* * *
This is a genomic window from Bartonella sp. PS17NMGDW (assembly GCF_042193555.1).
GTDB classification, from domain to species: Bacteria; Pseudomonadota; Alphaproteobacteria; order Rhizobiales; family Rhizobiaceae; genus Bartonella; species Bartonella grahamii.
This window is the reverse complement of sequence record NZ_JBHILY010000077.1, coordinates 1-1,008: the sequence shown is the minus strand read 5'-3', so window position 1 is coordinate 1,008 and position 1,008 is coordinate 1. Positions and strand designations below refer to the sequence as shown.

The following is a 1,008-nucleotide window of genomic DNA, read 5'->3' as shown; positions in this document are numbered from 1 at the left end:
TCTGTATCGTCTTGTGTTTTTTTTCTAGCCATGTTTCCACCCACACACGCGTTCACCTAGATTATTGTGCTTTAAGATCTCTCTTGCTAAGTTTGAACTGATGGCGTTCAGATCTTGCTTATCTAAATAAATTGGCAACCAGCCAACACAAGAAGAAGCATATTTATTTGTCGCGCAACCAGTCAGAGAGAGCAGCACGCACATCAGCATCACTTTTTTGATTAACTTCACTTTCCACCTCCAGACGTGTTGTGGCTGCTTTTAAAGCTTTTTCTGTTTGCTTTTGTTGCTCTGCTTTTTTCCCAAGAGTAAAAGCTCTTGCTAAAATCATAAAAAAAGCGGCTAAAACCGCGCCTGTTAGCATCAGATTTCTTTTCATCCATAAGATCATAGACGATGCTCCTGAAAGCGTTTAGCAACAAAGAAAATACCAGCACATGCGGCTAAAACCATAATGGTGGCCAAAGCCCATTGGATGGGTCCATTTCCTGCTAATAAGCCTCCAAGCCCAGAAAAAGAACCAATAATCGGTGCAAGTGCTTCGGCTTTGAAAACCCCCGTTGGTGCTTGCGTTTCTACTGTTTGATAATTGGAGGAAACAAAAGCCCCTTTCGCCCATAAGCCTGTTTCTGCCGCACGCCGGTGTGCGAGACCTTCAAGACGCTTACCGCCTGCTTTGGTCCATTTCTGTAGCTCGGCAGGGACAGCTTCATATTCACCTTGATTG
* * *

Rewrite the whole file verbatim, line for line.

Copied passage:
This is a genomic window from Bartonella sp. PS17NMGDW (assembly GCF_042193555.1).
GTDB classification, from domain to species: Bacteria; Pseudomonadota; Alphaproteobacteria; order Rhizobiales; family Rhizobiaceae; genus Bartonella; species Bartonella grahamii.
This window is the reverse complement of sequence record NZ_JBHILY010000077.1, coordinates 1-1,008: the sequence shown is the minus strand read 5'-3', so window position 1 is coordinate 1,008 and position 1,008 is coordinate 1. Positions and strand designations below refer to the sequence as shown.

The following is a 1,008-nucleotide window of genomic DNA, read 5'->3' as shown; positions in this document are numbered from 1 at the left end:
TCTGTATCGTCTTGTGTTTTTTTTCTAGCCATGTTTCCACCCACACACGCGTTCACCTAGATTATTGTGCTTTAAGATCTCTCTTGCTAAGTTTGAACTGATGGCGTTCAGATCTTGCTTATCTAAATAAATTGGCAACCAGCCAACACAAGAAGAAGCATATTTATTTGTCGCGCAACCAGTCAGAGAGAGCAGCACGCACATCAGCATCACTTTTTTGATTAACTTCACTTTCCACCTCCAGACGTGTTGTGGCTGCTTTTAAAGCTTTTTCTGTTTGCTTTTGTTGCTCTGCTTTTTTCCCAAGAGTAAAAGCTCTTGCTAAAATCATAAAAAAAGCGGCTAAAACCGCGCCTGTTAGCATCAGATTTCTTTTCATCCATAAGATCATAGACGATGCTCCTGAAAGCGTTTAGCAACAAAGAAAATACCAGCACATGCGGCTAAAACCATAATGGTGGCCAAAGCCCATTGGATGGGTCCATTTCCTGCTAATAAGCCTCCAAGCCCAGAAAAAGAACCAATAATCGGTGCAAGTGCTTCGGCTTTGAAAACCCCCGTTGGTGCTTGCGTTTCTACTGTTTGATAATTGGAGGAAACAAAAGCCCCTTTCGCCCATAAGCCTGTTTCTGCCGCACGCCGGTGTGCGAGACCTTCAAGACGCTTACCGCCTGCTTTGGTCCATTTCTGTAGCTCGGCAGGGACAGCTTCATATTCACCTTGATTG